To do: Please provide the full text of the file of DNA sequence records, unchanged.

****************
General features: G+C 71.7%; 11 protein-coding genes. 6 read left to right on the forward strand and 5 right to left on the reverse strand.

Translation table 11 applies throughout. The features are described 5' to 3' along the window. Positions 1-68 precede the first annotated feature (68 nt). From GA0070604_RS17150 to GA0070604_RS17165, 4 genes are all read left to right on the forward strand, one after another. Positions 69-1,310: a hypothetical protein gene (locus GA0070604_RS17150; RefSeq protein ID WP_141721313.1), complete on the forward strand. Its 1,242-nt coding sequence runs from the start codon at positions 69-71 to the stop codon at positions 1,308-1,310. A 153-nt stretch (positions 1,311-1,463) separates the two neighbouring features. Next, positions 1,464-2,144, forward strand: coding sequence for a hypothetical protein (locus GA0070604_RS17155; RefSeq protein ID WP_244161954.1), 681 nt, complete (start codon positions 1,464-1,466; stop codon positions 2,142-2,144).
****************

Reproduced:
General features: G+C 71.7%; 11 protein-coding genes. 6 read left to right on the forward strand and 5 right to left on the reverse strand.

Translation table 11 applies throughout. The features are described 5' to 3' along the window. Positions 1-68 precede the first annotated feature (68 nt). From GA0070604_RS17150 to GA0070604_RS17165, 4 genes are all read left to right on the forward strand, one after another. Positions 69-1,310: a hypothetical protein gene (locus GA0070604_RS17150; RefSeq protein ID WP_141721313.1), complete on the forward strand. Its 1,242-nt coding sequence runs from the start codon at positions 69-71 to the stop codon at positions 1,308-1,310. A 153-nt stretch (positions 1,311-1,463) separates the two neighbouring features. Next, positions 1,464-2,144, forward strand: coding sequence for a hypothetical protein (locus GA0070604_RS17155; RefSeq protein ID WP_244161954.1), 681 nt, complete (start codon positions 1,464-1,466; stop codon positions 2,142-2,144).